I tried to go back home again; I couldn’t
“You Can’t Go Home Again” is the title of a 1940 novel by Thomas Wolfe.
He is correct. Last week, I tried. I could not go home again.
Affection for the songs of the late country music star Johnny Cash sent me to my hometown of Warren. A tribute singer performed at the century-old Struthers Library Theater, an iconic relic of what Warren had been.
I spent 44 years in Warren, more than half of my 80-year-long life. It began when I was born in 1942, back when billboards at each entrance to the town proclaimed it as the home of “15,000 friendly people.”
Today, 9,000 remain.
Last week, the people were still as friendly as the vanished signs had proclaimed. They filled the 900-seat theater to within one-tenth of its capacity to recapture the man and his music as sung in well-received tribute by Arkansas-born Terry Lee Goffee.
I had hoped to see friends. A decade earlier, at a tribute to Credence Clearwater Revival in the same theater, I had reconnected with dozens.
Last week, I took slow strolls around the theater and down memory lane. I walked to the stage and savored its arch that, in my youth, had framed a CinemaScope movie screen.
I saw not a single person of my acquaintance.
I entered the spacious lobby, reflexively glancing to my left in a vain hope that the once-beloved candy/popcorn stand would somehow rematerialize. It did not. But the gold-tinted ticket taker’s column still stood, its surface worn smooth by generations of patrons and ushers.
Dozens walked past me. All were strangers.
In Warren, I had known thousands of people on a “Hiya!” basis. That goes with the visibility of writing a weekly newspaper column.
My mug shot was seen regularly by tens of thousands of readers. I was well known though, as also goes with my trade, not always well liked. Misspell a grandchild’s honor roll listing; publish a spouse’s drunk-driving arrest; get used to some cold stares.
Famous or infamous, during 23 years there, I had thousands of acquaintances.
In 1990, I left Warren for DuBois.
In 2023 in the theater, much remained. Stuff: the familiar twin stairways to the lavatories, the balustrades in the balcony anteroom, surrounding the kidney-shaped opening to the main auditorium, the smooth blending of colors in the artfully restored theater.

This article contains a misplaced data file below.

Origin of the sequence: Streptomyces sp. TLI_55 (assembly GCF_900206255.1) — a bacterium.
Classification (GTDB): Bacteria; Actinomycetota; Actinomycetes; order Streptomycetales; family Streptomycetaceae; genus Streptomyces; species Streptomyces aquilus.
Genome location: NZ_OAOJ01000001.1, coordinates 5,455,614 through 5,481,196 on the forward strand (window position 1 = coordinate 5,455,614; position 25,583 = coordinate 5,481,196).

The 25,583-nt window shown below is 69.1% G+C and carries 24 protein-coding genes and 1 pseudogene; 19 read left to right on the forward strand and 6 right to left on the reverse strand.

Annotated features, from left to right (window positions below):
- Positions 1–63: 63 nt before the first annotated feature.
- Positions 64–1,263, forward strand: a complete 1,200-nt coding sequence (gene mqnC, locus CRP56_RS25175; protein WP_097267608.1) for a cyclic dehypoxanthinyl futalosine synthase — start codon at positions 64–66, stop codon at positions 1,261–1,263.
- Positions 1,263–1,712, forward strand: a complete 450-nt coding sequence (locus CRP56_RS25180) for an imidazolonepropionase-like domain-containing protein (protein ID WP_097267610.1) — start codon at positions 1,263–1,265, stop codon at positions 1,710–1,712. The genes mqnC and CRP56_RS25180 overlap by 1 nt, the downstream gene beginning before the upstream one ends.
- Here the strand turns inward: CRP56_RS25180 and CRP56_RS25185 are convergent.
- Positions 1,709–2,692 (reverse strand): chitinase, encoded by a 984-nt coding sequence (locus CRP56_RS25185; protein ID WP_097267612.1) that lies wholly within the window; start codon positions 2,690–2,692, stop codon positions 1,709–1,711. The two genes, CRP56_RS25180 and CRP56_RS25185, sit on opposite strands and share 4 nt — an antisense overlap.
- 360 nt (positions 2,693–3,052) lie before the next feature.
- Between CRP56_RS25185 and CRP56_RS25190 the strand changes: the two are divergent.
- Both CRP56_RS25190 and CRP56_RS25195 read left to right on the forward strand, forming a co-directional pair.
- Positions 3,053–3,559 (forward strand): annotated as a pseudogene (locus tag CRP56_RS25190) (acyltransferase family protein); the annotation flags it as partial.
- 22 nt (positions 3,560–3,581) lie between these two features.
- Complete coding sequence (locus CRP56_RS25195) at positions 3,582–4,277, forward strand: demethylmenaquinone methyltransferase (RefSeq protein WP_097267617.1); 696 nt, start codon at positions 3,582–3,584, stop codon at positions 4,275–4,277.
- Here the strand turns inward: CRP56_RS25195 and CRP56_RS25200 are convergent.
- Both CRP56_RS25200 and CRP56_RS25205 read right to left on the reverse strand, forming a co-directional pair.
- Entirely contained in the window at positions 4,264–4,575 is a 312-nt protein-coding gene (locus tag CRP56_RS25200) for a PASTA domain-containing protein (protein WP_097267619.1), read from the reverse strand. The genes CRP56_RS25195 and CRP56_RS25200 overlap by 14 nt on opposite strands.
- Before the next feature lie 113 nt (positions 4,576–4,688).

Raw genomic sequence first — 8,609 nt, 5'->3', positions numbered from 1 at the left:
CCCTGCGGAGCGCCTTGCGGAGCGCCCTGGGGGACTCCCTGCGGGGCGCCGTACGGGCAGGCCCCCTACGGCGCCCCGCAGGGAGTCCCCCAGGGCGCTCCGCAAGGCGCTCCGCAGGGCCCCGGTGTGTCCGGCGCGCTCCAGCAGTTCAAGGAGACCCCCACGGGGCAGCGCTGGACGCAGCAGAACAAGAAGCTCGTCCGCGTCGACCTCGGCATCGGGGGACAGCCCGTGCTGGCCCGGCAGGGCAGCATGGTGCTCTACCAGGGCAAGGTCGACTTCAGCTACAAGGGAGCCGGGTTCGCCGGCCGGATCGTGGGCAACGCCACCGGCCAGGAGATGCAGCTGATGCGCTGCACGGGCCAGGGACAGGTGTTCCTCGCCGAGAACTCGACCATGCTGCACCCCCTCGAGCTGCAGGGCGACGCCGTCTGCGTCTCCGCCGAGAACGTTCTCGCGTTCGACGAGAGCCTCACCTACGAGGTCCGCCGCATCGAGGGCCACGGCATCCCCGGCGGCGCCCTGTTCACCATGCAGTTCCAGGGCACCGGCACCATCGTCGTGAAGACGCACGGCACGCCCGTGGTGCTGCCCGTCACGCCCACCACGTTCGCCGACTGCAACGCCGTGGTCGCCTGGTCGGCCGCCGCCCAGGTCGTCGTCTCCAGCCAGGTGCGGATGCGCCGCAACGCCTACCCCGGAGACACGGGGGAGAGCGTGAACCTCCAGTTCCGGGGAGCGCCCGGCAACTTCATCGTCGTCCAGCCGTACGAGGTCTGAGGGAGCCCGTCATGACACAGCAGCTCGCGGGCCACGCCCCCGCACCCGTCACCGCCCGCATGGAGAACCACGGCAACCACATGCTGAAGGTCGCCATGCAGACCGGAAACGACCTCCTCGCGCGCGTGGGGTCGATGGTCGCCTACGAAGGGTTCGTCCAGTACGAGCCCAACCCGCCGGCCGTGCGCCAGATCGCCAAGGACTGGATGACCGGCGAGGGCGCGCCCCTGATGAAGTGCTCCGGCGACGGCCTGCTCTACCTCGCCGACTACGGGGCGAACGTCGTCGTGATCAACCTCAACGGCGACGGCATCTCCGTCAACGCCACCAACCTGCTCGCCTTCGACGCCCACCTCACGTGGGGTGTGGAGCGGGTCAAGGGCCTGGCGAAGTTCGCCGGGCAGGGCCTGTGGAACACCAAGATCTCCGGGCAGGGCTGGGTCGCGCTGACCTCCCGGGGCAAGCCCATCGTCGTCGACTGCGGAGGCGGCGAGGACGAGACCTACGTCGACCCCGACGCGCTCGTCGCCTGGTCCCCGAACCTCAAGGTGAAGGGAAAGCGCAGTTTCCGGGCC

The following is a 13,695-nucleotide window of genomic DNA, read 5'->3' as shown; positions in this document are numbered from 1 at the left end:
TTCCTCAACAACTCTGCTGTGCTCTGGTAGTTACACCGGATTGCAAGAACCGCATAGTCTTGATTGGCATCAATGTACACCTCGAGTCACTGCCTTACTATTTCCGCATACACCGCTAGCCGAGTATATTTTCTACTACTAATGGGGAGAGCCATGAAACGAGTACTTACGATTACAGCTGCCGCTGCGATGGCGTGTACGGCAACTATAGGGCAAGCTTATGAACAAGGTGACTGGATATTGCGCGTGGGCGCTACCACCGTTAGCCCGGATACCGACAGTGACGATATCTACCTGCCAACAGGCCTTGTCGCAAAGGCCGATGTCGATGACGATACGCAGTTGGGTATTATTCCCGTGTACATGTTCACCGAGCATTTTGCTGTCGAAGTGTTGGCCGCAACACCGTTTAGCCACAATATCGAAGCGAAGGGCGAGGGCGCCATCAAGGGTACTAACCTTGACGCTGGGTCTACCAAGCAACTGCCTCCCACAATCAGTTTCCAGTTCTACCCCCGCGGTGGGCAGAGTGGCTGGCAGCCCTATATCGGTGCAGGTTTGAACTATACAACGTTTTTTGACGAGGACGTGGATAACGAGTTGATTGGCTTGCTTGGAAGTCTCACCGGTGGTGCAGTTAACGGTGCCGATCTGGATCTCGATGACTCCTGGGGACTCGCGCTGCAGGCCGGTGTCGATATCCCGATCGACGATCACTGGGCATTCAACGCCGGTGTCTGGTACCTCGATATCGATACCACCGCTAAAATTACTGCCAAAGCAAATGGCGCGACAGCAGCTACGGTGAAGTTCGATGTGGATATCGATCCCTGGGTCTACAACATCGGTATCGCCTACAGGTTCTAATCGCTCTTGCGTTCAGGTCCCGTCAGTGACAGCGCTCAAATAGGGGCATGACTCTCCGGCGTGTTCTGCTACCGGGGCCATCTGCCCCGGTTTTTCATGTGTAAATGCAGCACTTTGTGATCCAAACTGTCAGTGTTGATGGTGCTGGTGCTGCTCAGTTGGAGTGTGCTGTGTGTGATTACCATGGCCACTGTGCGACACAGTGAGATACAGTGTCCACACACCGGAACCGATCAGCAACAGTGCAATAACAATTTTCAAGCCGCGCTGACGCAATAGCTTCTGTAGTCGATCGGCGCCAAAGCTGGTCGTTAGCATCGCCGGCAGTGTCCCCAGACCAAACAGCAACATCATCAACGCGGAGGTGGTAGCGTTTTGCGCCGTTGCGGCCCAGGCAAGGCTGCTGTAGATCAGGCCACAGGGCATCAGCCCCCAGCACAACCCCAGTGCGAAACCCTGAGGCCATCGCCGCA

I recognized just three people.
Worse, I remembered the name of just one person – his last name, not his first name.
In earlier visits since 1990, the winnowing had been gradual among folks in their 50s, 60s or 70s.
From age 75 on, we die in droves.
The sense of loss made me melancholy.
Thinking to ease the sting, I stopped after the show in a bar that had been a hallowed haunt on most nights. My work shifts on the morning newspaper usually ended past midnight. This bar was halfway along the mile-long journey from the newspaper plant to my home.
In my time, that post-midnight crowd had been crammed with second-shift workers, sweat-stained and craving beer. Ethnicities abounded: Italians, Poles, Swedes, Germans, Irish.
These days, that bar caters to folks who, though nice enough, are too old or feeble to work in manufacturing plants — if the factories still existed.
The bar patrons mirrored the earlier theater crowd. They were white of hair and halting of stride, their features wrinkled. I didn’t know a soul.
Reflecting, I was swamped by the suddenness with which people I knew had vanished, perhaps beneath the sod, or into nursing homes or to the far South.
The next morning, I toured the cemetery set along a riverbank hill. On tombstones and monuments, I saw Adamses and Angelottis, Browns and Bonavitas … Zavinskis and Zingones. I knew more names in the cemetery than people I had seen sitting with me in the theater.
I remembered the streets where we all had lived, the schools we attended together, the churches, parades, storms, floods, elections … all the things that had made us a community. Those things still occur, but to younger people.
Those younger people now living in Warren still have a vibrant community. My children who live there tell me that is so. They know the people. The people know them.
It is the people who give us our sense of community. For those of us who stay put, younger friends take the places of those who have died or moved.
New faces become new friends. For those of us who have lived away, that does not happen. The scenery is much the same as it was when I was part of that community. The people are not.
I want where I was to be where I still feel at home.
But I can’t go home again.
Denny Bonavita is a former editor at newspapers in DuBois and Warren. He lives near Brookville. Email: email@example.com.